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, 228 (4), 523-37

From Dissimilarities Among Species to Dissimilarities Among Communities: A Double Principal Coordinate Analysis


From Dissimilarities Among Species to Dissimilarities Among Communities: A Double Principal Coordinate Analysis

Sandrine Pavoine et al. J Theor Biol.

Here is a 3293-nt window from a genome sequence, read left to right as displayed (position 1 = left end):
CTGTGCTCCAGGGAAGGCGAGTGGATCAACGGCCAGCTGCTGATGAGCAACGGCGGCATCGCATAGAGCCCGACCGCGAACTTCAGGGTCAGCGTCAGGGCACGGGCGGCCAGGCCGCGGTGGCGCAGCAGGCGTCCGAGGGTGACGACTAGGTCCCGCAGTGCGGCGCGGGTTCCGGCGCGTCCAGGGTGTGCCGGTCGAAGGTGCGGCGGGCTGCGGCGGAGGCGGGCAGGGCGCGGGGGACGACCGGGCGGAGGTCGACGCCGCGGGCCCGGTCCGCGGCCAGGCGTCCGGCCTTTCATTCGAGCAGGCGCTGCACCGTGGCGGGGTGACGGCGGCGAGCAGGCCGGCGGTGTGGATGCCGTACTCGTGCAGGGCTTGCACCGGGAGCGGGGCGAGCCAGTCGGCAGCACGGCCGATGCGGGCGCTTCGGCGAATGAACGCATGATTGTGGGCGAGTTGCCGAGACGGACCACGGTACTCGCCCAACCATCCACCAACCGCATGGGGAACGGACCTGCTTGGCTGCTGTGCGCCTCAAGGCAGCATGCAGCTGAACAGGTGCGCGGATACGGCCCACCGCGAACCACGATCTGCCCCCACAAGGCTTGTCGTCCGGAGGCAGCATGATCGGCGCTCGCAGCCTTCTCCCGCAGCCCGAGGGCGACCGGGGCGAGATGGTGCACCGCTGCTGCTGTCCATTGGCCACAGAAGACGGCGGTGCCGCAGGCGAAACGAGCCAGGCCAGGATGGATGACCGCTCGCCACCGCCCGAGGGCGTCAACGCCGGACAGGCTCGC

This paper presents a new ordination method to compare several communities containing species that differ according to their taxonomic, morphological or biological features. The objective is first to find dissimilarities among communities from the knowledge about differences among their species, and second to describe these dissimilarities with regard to the feature diversity within communities. In 1986, Rao initiated a general framework for analysing the extent of the diversity. He defined a diversity coefficient called quadratic entropy and a dissimilarity coefficient and proposed a decomposition of this diversity coefficient in a way similar to ANOVA. Furthermore, Gower and Legendre (1986) built a weighted principal coordinate analysis. Using the previous context, we propose a new method called the double principal coordinate analysis (DPCoA) to analyse the relation between two kinds of data. The first contains differences among species (dissimilarity matrix); the second the species distribution among communities (abundance or presence/absence matrix). A multidimensional space assembling the species points and the community points is built. The species points define the original differences between species and the community points define the deduced differences between communities. Furthermore, this multidimensional space is linked with the diversity decomposition into between-community and within-community diversities. One looks for axes that provide a graphical ordination of the communities and project the species onto them. An illustration is proposed comparing bird communities which live in different areas under mediterranean bioclimates. Compared to some existing methods, the double principal coordinate analysis can provide a typology of communities taking account of an abundance matrix and can include dissimilarities among species. Finally, we show that such an approach generalizes some of these methods and allows us to develop new analyses.

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